Redundant clothing workers – NDU fails to take a fighting position

Omar Hamed and Jared Phillips
The Spark June 2009

The National Distribution Union’s (NDU) main public response to the May 15 redundancy of 186 clothing manufacturing workers employed by Lane Walker Rudkin (LWR) has been to invite workers and supporters to hold cake stalls as a fundraising activity for the redundant workers. Of LWR’s 470 staff, 102 in Christchurch, 61 in Greytown, 19 in Pahiatua, and four in Auckland have been made redundant.

LWR is New Zealand’s oldest currently-unionised company, and has operated since 1904. In recent years the company has been managed incompetently as a result of the break up in the personal relationship of Ken and Patricia Anderson, who took over the company from a group of businessmen in 2001. The bank, Westpac, won’t even release the redundancy payments. [Read more…]

Sealord works the system

Don Franks The Spark April 2009

On its website, fishing company Sealord boasts of its responsible environmental practice:

 “We are committed to harvesting the seas[sic] resources in a sustainable way and this is one of the key points of our company environmental policy. We have secure access to about 19 percent of New Zealand’s quota and have alliances or joint ventures in other countries. Wherever we operate we promote the adoption of sustainable fishing practices. In New Zealand waters we work with other fish quota holders, through fisheries management companies, to improve and monitor fishing standards, carry out research on fish stocks and find ways to reduce bycatch of mammals.” 

Sealord isn’t committed to employment sustainability. The company intends cutting 180 land-based jobs in Nelson and is not ruling out the closure of its plant there.

The Service and Food workers union estimates that a total of 500 workers could lose their jobs. The union notes that at a time when unity and collective cooperation between unions, employers and the Government is making headlines, Sealord have demanded that their employees must accept a reduction in wages to increase profits or face dismissal. 
 [Read more…]

Unions can’t cave in on migrant workers – solidarity needed

 Jared Phillips


Almost every day union leaders across different sectors make public comments and statements with which revolutionary socialists disagree. Often we publicly oppose them. Sometimes it is completely necessary to oppose them.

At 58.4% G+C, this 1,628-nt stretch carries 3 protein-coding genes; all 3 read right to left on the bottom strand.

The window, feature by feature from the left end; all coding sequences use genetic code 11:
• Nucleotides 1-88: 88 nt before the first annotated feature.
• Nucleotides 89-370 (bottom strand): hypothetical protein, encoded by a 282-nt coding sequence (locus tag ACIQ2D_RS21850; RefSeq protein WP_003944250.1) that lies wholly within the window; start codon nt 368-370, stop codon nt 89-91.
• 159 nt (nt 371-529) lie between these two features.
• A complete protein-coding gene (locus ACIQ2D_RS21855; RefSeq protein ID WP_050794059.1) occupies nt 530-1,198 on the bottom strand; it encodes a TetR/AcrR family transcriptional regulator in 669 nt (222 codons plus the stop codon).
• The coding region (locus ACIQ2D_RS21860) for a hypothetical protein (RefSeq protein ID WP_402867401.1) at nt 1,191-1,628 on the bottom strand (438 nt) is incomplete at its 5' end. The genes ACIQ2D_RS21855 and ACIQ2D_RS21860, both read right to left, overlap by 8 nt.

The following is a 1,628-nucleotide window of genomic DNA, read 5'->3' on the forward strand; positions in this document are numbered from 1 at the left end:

In response to the economic downturn the Engineers Printing and Manufacturing Union (EPMU) leadership has started an information campaign declaring that the recession has brought crunch-time to workers. But it’s not just crunch-time for the workers locked into the struggle for bread. It’s also crunch-time for the union leaderships. Will they stress unity and look to generalise class resistance, or will they identify less worthy sections of workers to be first on the chop-up blocks as part of a crisis-management process brokered by union bosses and ‘the’ bosses?

 On March 17 a major New Zealand newspaper – The Press – carried the headline ‘Get rid of migrant workers first: unions’, the TV1 website carried the story ‘Union: Kiwis before migrants in hard times’, and a popular weeknight current affairs show, Campbell Live, ended a segment with Andrew Little – leader of the EPMU – stating ‘We are saying that where the employer is left to choose between New Zealand workers and migrant workers on short term visas then they ought to favour New Zealand workers’.

  [Read more…]

Is capitalism heading for a meltdown?

Click here to download our special Spark supplement which analyses the crisis currently enveloping the world financial markets and asks what it might mean for workers as well as the rest of the global economy.

Fight redundancies!

Winstone Wallboards, a division of the Fletcher Building empire and the manufacturer of GIB plasterboards has told unions that they want to cut back their Penrose, Auckland operation from four shifts to three, resulting in redundancies. The unions issued the following statement in response:

[Read more…]